Japan PM Shinzo Abe eyes African business ties
Japan should increase its business links with the fast-growing economies in Africa, "the continent that carries the hopes of the world", Prime Minister Shinzo Abe has said.
Speaking in the Ethiopian capital, Addis Ababa at the end of his first tour of the continent, he also pledged to increase aid and investment.
Mr Abe said he would increase support for peacekeeping in South Sudan.
His visit is seen as an attempt to rival China's huge influence in Africa.
Mr Abe said Japan's priorities would be the continent's young people and women.
"We will centre the axis of Japan's diplomacy toward Africa on two groups: Young people, who will without a doubt shoulder the responsibility for the future Africa, and women, who will give life to Africa's future generations."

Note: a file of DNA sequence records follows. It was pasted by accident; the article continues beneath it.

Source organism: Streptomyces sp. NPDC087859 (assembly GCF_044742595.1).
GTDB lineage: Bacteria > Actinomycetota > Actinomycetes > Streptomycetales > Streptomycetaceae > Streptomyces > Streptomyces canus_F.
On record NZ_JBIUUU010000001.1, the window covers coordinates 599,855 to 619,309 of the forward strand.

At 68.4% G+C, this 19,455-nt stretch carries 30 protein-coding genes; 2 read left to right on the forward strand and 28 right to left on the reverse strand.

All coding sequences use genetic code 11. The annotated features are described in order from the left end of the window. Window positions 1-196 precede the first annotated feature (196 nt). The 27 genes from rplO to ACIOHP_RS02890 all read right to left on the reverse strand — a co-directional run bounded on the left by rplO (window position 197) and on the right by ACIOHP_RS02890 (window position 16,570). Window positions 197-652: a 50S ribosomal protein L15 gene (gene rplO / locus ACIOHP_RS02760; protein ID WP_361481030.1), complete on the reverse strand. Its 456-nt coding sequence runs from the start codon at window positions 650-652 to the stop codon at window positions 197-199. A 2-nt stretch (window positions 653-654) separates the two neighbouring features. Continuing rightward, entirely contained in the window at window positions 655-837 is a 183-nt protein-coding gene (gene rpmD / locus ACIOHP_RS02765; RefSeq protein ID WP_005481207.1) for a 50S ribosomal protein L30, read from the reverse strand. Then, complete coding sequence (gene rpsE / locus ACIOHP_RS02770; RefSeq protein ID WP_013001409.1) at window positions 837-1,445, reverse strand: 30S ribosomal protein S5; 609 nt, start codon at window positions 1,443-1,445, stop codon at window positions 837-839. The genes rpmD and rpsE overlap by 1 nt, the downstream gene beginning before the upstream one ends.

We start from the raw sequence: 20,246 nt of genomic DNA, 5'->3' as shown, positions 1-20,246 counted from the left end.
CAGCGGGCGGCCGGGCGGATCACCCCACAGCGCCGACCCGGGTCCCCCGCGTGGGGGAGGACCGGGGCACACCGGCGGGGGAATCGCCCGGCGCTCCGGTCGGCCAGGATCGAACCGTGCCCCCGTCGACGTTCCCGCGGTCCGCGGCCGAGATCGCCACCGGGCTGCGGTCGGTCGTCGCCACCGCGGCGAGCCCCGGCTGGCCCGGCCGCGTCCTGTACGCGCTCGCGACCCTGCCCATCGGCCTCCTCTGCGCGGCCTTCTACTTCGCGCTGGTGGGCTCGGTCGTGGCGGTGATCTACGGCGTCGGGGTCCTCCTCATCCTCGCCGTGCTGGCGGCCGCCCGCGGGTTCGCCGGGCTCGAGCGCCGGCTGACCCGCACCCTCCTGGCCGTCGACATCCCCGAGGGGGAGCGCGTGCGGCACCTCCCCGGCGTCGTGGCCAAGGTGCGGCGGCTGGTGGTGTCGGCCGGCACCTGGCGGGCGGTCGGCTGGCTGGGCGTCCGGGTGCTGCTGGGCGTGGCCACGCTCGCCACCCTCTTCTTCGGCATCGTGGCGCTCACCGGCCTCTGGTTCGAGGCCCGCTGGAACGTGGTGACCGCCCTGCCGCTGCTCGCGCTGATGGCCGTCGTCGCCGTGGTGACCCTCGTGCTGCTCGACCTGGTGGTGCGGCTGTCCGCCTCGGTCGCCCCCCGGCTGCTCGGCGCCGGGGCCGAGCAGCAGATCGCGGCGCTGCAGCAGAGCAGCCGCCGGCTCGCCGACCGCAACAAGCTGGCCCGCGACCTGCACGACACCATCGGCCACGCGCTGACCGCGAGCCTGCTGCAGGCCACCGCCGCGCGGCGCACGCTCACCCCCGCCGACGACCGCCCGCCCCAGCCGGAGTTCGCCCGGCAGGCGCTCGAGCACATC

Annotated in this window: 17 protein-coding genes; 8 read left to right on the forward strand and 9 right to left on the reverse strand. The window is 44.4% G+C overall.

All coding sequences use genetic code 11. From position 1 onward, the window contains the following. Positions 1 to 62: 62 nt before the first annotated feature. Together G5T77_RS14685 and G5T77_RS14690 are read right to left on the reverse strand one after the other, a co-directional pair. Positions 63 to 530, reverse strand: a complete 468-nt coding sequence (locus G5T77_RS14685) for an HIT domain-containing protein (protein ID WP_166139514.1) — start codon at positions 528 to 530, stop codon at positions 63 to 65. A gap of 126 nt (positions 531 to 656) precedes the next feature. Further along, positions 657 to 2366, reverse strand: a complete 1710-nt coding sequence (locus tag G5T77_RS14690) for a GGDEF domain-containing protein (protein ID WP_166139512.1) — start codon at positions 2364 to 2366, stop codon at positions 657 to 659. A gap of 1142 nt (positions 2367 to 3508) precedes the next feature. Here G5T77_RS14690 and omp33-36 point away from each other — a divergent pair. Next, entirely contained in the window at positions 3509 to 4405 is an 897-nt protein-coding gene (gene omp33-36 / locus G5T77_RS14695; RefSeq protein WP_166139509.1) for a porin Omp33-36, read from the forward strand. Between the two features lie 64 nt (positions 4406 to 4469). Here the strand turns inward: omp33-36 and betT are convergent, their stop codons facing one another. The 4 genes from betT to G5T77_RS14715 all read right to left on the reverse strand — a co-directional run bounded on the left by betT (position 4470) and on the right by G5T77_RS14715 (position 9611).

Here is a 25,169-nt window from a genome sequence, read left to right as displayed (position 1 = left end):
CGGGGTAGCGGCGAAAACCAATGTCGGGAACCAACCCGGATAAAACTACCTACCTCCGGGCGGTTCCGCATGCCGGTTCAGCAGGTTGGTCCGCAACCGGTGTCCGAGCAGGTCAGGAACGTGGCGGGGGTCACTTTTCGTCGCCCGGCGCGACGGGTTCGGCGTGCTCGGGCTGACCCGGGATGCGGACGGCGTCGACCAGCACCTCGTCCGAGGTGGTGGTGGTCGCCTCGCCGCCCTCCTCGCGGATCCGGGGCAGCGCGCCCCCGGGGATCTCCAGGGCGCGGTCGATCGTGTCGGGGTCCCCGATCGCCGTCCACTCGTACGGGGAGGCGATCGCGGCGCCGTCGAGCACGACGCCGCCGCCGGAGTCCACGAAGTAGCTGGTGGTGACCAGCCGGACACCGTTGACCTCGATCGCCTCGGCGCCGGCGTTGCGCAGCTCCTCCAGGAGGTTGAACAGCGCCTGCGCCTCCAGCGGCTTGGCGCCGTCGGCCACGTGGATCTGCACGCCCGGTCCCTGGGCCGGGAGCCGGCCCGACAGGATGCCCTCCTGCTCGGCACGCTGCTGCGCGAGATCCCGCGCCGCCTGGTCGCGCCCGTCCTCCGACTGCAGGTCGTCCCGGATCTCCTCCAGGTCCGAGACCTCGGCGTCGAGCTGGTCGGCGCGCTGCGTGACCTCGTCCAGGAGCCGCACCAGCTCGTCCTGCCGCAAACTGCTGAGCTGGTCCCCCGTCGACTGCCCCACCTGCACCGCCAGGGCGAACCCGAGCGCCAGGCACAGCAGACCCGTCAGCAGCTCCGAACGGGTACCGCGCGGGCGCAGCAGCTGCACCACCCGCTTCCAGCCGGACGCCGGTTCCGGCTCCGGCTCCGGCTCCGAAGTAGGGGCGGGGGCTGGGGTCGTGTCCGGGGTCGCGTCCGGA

For Africa's women, Prime Minister Abe said that he wanted to provide educational and training opportunities, and to increase school admission rates for girls.
"'Abenomics' will not succeed without 'womenomics'," the prime minister added, in a reference to economic reforms he has introduced in Japan.
As part of the deal, he pledged an aid package of $320m (£190m) for the region, including $3m (£1.8m) and humanitarian assistance to support the peace mission in the Central African Republic.
He also announced assistance worth $25m (£15m) to tackle the crisis in South Sudan, where recent fighting has left more than 1,000 people dead.
Japan currently has some 400 troops deployed to the region as part of the UN peacekeeping force.